What are you most afraid of? The most prevalent anxieties of any sociopolitical climate are reflected in movies of that period (especially horror movies…for obvious reasons). This is true throughout American history. In the 1950s, monster movies like Godzilla represented the threat of nuclear warfare. In the 1980s, Poltergeist revealed a distrust of new technology.1 2016 saw a rise in horror movies dealing with nationalism and class violence.2
Throughout all this, there’s been one fear society has persistently cowered from: female desire. Psychologists like Michael Price of Brunel University theorize that our discomfort stems from long-held beliefs regarding economic dependence.3 Price and his contemporaries believe that “opposition to promiscuity arises in circumstances where paternity certainty is particularly important,” i.e., when women are more economically dependent on their sexual partner and would need financial support to raise any resulting child.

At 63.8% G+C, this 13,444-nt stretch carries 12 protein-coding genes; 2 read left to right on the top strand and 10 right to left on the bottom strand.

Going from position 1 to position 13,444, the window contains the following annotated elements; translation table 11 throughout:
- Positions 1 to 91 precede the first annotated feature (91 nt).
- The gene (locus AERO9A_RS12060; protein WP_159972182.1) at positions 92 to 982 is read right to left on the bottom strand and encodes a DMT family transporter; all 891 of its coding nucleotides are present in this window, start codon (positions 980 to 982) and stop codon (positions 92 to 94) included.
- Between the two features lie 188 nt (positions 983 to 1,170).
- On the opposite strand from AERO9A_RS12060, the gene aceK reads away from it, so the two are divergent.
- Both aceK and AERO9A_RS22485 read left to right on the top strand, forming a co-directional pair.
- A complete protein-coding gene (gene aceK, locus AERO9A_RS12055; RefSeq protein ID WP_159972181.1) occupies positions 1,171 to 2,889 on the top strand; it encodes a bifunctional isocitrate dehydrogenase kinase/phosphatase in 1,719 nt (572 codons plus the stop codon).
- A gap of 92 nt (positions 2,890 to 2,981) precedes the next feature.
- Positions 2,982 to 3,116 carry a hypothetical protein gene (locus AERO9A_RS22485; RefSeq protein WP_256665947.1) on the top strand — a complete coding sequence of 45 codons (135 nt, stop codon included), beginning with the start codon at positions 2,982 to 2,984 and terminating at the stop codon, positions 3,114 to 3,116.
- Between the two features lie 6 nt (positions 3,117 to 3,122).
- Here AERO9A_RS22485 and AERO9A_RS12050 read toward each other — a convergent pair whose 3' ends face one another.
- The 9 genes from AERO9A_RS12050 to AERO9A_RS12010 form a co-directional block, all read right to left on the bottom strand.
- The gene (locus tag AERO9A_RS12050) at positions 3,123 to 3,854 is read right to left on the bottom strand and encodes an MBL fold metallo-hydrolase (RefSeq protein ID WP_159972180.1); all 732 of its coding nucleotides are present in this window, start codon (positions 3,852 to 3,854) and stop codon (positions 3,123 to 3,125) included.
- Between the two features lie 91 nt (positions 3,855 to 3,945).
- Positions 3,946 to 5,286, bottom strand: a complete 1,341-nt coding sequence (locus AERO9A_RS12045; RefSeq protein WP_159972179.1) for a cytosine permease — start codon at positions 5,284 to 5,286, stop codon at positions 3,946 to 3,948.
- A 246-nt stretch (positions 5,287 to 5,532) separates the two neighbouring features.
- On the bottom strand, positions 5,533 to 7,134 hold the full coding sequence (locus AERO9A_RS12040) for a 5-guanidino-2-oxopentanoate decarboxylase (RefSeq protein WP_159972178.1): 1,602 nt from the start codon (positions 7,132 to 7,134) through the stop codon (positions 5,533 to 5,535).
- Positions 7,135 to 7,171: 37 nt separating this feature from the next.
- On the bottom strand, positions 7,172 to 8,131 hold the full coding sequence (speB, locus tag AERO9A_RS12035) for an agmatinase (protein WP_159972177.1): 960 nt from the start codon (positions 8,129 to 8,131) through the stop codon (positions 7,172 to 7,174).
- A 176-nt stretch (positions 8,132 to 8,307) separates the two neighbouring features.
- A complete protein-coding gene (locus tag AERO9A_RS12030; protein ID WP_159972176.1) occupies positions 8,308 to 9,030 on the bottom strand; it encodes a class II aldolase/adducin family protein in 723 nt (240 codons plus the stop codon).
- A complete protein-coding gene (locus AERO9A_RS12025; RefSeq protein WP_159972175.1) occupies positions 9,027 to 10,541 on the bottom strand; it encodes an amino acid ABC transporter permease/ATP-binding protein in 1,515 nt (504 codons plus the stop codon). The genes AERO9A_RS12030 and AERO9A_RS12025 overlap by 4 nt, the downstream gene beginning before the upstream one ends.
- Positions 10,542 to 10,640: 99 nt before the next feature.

“These feelings are a remnant of some of the oldest impulses in our evolutionary history: A man’s fear of getting stuck with the tab for raising another man’s child, and a woman’s fear of losing her man’s financial support because he suspects her child isn’t his.” 3
Sex resulting in death in horror movies could be attributed to many more things that are a part of American culture, like abstinence/purity culture (especially in religious communities), lack of standardized sex education in schools and legislation surrounding abortion. Even more simply, sex and taking your clothes off in general can be an extremely vulnerable act, and can symbolize vulnerability to violence on-screen.